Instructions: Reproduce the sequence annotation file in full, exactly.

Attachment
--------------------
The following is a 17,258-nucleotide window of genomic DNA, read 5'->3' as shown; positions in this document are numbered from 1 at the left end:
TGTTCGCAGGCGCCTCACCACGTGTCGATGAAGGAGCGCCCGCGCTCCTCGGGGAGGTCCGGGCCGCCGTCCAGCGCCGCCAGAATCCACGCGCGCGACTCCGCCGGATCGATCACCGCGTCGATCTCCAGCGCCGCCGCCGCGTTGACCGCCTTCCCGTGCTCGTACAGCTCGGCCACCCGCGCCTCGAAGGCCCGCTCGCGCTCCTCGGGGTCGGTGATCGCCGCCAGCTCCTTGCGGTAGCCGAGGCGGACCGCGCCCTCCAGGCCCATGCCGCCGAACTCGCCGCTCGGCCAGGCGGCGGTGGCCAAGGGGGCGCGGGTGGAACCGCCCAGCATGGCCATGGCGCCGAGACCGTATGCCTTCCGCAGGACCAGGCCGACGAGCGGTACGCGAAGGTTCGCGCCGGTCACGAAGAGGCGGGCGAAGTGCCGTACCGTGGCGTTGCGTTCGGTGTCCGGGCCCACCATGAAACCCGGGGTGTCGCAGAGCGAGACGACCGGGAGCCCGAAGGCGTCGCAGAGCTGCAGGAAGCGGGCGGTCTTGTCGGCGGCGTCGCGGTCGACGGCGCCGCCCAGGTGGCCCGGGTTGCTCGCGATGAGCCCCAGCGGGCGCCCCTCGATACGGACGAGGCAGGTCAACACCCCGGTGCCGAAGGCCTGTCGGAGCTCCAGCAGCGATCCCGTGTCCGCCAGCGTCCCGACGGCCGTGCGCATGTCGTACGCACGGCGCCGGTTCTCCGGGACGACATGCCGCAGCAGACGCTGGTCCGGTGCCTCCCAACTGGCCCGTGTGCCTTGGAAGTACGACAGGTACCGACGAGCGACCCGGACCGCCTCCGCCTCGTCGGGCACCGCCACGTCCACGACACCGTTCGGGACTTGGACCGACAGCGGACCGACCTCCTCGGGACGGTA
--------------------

The following is a 17,258-nucleotide window of genomic DNA, read 5'->3' as shown; positions in this document are numbered from 1 at the left end:
TGTTCGCAGGCGCCTCACCACGTGTCGATGAAGGAGCGCCCGCGCTCCTCGGGGAGGTCCGGGCCGCCGTCCAGCGCCGCCAGAATCCACGCGCGCGACTCCGCCGGATCGATCACCGCGTCGATCTCCAGCGCCGCCGCCGCGTTGACCGCCTTCCCGTGCTCGTACAGCTCGGCCACCCGCGCCTCGAAGGCCCGCTCGCGCTCCTCGGGGTCGGTGATCGCCGCCAGCTCCTTGCGGTAGCCGAGGCGGACCGCGCCCTCCAGGCCCATGCCGCCGAACTCGCCGCTCGGCCAGGCGGCGGTGGCCAAGGGGGCGCGGGTGGAACCGCCCAGCATGGCCATGGCGCCGAGACCGTATGCCTTCCGCAGGACCAGGCCGACGAGCGGTACGCGAAGGTTCGCGCCGGTCACGAAGAGGCGGGCGAAGTGCCGTACCGTGGCGTTGCGTTCGGTGTCCGGGCCCACCATGAAACCCGGGGTGTCGCAGAGCGAGACGACCGGGAGCCCGAAGGCGTCGCAGAGCTGCAGGAAGCGGGCGGTCTTGTCGGCGGCGTCGCGGTCGACGGCGCCGCCCAGGTGGCCCGGGTTGCTCGCGATGAGCCCCAGCGGGCGCCCCTCGATACGGACGAGGCAGGTCAACACCCCGGTGCCGAAGGCCTGTCGGAGCTCCAGCAGCGATCCCGTGTCCGCCAGCGTCCCGACGGCCGTGCGCATGTCGTACGCACGGCGCCGGTTCTCCGGGACGACATGCCGCAGCAGACGCTGGTCCGGTGCCTCCCAACTGGCCCGTGTGCCTTGGAAGTACGACAGGTACCGACGAGCGACCCGGACCGCCTCCGCCTCGTCGGGCACCGCCACGTCCACGACACCGTTCGGGACTTGGACCGACAGCGGACCGACCTCCTCGGGACGGTA